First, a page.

[4] Emre Hatipoğlu and Glenn Palmer, "Contextualizing Change in Turkish Foreign Policy: The Promise of the ‘Two-Good’ Theory," Cambridge Review of International Affairs, Vol. 29, No. 1 (2016), p. 234.

[5] William Hale, “Turkey's Domestic Politics, Public Opinion and Middle East Policy,” Palgrave Communications, Vol. 2 (2016), p. 4

[6] Christopher Phillips, "Eyes Bigger than Stomachs: Turkey, Saudi Arabia and Qatar in Syria," Middle East Policy, Vol. 24, No. 1 (2017), pp. 37-45.

[7] Ziya Öniş and Mustafa Kutlay, "Rising Powers in a Changing Global Order: the Political Economy of Turkey in the Age of BRICS," Third World Quarterly, Vol. 34, No. 8 (2013), pp. 1,409-26.

[8] Burak Cop and Özge Zihnioğlu, "Turkish Foreign Policy under AKP Rule: Making Sense of the Turbulence," Political Studies Review, Vol. 15, No. 1 (2017), p. 34.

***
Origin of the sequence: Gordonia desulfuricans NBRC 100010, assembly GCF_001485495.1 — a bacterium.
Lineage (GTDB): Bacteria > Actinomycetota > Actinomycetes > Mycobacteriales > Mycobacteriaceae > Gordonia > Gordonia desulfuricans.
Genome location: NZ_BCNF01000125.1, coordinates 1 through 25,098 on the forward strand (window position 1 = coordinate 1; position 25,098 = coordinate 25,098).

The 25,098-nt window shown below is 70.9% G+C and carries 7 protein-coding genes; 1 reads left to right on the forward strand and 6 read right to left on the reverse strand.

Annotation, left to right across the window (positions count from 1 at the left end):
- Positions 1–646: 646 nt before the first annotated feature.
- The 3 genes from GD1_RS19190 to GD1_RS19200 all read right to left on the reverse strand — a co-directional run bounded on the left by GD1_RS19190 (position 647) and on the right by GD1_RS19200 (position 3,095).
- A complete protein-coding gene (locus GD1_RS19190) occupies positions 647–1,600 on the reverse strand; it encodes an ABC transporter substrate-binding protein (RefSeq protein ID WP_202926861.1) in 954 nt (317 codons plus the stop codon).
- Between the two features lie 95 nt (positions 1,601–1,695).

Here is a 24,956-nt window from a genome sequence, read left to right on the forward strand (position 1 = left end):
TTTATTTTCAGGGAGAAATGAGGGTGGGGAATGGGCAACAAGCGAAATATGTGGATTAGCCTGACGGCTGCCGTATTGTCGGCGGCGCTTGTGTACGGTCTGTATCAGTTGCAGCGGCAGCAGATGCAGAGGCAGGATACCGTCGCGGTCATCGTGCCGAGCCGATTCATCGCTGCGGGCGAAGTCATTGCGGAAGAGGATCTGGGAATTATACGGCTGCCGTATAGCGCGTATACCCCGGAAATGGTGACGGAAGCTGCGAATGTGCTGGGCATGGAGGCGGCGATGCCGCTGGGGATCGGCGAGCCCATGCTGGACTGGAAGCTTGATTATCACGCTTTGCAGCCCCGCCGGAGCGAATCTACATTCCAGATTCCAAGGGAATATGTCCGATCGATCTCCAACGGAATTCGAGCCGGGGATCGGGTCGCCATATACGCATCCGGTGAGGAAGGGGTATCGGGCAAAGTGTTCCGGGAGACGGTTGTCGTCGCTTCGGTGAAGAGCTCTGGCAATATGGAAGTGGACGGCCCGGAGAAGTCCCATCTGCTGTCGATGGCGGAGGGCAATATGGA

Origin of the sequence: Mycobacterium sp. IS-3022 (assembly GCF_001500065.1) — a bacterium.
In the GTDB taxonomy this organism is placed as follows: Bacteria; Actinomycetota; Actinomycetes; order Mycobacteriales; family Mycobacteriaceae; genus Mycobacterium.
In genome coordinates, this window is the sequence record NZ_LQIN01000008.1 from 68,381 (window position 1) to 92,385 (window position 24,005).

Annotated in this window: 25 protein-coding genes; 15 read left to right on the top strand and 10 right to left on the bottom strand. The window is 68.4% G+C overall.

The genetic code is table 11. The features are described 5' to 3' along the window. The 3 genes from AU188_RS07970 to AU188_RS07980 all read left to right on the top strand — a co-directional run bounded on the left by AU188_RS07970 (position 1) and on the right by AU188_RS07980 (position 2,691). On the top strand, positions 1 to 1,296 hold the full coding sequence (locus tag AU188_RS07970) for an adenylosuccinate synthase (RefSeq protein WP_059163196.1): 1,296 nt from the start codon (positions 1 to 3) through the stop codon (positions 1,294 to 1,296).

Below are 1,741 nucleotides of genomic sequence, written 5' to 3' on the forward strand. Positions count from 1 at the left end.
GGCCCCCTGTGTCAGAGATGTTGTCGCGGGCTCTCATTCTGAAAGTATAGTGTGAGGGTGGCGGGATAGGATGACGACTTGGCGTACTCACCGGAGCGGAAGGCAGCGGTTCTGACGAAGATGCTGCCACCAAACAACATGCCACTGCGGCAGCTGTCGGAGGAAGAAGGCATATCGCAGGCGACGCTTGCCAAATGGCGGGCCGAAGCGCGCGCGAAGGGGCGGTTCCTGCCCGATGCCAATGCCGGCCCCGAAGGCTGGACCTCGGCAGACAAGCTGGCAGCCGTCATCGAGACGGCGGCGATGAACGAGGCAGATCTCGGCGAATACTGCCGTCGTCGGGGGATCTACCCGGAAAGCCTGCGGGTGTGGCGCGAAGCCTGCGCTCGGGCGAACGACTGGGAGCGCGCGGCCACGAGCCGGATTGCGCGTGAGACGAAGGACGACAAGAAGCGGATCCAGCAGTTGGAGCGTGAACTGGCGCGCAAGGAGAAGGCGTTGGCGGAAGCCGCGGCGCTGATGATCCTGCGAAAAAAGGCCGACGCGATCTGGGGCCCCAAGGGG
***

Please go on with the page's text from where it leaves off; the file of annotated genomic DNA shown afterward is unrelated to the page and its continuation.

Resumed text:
[9] Clemens Hoffmann and Can Cemgil, "The (un) making of the Pax Turca in the Middle East: Understanding the Social-Historical Roots of Foreign Policy," Cambridge Review of International Affairs (2016), p. 4.

[10] Clemens Hoffmann and Can Cemgil (2016), p. 16.

[11] Andreas Krieg, "Externalizing the Burden of War: the Obama Doctrine and US Foreign Policy in the Middle East," International Affairs, Vol. 92, No. 1 (2016), p. 99.

[12] Christopher Phillips (2017), p. 40

[13] F. Stephen Larrabee, “Turkey and the Changing Dynamics of the Kurdish Issue,” Survival, Vol. 58, No. 2 (2016), p. 68.

[14] Michael Gunter, "Trump, Turkey and the Kurds," Middle East Policy, Vol. 24, No. 2 (2017), p. 81.

[15] Bülent Aras, "Turkish Foreign Policy After July 15," IPC Policy Paper (2017), p. 7.

[16] Bülent Aras (2017), p. 9.

[17] Christopher Phillips (2017), p. 41.

[18] William Hale (2016), pp. 3-4.

[19] Ziya Öniş and Mustafa Kutlay (2017), p. 177.

[20] Bülent Aras (2017), p. 5.

Cenk Saraçoğlu
Cenk Saraçoğlu

Dr. Cenk Saraçoğlu is an Associate Professor at Ankara University’s Faculty of Communication.